This act of protest was carried out in Ai’ta’s signature style—a very targeted serving of guerilla politics and language activism, performed in colorful and entertaining attire.
A little background on why Ai’ta chose to take this action in Kemperle:
The SNCF is the national train system of France, and while signage is primarily in French, there is typically some signage in other languages (such as English) in smaller print to help tourists visiting France.
In Brittany, where Breton has historically been spoken, the language’s presence (or lack thereof) in signage is a big issue. It’s essentially a local decision, city by city, and this is a big topic in and of itself, which I’ll have to save for another post. But because the train stations are part of a national train system, getting Breton signage included has been a struggle.
There has been signage in Breton, but it was partial and in a smaller font size, and thus treated in the same way that English and other foreign languages are treated. This is of course an insult to Breton, since it is the traditional language in a place such as Kemperle.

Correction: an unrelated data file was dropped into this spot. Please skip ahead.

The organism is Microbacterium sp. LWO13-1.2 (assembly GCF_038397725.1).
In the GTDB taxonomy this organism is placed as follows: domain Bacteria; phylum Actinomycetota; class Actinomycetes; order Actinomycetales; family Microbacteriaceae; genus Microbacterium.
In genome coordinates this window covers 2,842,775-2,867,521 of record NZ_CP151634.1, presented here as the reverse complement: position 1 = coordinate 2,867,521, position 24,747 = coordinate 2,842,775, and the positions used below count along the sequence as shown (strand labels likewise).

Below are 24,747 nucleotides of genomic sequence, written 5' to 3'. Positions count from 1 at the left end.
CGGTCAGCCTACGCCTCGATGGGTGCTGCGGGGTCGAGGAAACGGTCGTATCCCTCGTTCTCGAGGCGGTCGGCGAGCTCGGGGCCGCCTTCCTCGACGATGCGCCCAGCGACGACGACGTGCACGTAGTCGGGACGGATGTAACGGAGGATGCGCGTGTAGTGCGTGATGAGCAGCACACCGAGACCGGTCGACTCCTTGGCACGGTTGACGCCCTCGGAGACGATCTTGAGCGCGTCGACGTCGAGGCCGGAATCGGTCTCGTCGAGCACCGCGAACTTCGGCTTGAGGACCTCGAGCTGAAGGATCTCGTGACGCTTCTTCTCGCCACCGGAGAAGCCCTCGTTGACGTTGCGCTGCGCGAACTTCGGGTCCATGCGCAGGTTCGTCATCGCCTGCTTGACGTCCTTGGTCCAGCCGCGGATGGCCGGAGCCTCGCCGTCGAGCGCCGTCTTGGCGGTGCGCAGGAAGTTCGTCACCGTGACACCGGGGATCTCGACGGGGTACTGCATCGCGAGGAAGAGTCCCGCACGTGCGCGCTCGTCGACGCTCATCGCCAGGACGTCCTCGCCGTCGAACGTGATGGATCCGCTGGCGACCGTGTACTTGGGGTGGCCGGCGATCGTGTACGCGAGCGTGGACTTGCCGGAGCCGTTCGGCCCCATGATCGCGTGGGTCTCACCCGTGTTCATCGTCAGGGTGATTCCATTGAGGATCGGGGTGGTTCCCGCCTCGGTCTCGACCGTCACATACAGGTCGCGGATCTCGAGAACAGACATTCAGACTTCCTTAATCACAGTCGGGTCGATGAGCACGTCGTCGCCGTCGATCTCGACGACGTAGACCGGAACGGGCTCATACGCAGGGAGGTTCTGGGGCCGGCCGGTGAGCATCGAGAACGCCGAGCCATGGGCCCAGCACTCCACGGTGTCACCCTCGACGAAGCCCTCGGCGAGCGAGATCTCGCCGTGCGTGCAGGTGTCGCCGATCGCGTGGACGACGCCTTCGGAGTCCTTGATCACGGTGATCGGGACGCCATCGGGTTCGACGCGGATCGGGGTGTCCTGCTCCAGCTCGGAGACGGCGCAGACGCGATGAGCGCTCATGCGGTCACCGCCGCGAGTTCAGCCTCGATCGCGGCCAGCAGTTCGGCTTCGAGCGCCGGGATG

Great progress was made last fall, politically, when the regional government of Brittany reached an agreement with the national government of France to move toward an equal footing for French and Breton on infrastructure signage in the region. This was a very big deal.
You’d think that train signage would be a part of that move toward true bilingualism, right? Apparently not. A new high-speed train line, known as the Bretagne Grande Vitesse (Brittany High Speed—like France’s nationwide TGV, Train à Grande Vitesse) is being developed for the Brittany region. In anticipation of this new line, which will speed up transport between the major cities of Brittany, the SNCF is creating new signage for stations along the route, starting with Kemperle. The new signage in Kemperle, despite this agreement to move toward true parity for Breton and French in infrastructure signage, is just like the old signage—with French dominating in size and content, and Breton in smaller letters and only including some of the content. This is why Ai’ta chose to protest the signage now, in Kemperle. Maybe if the protest gets enough attention and media coverage, the SNCF will rethink their signage strategy and fulfill the government’s goal of moving towards bilingual parity in signage around Brittany.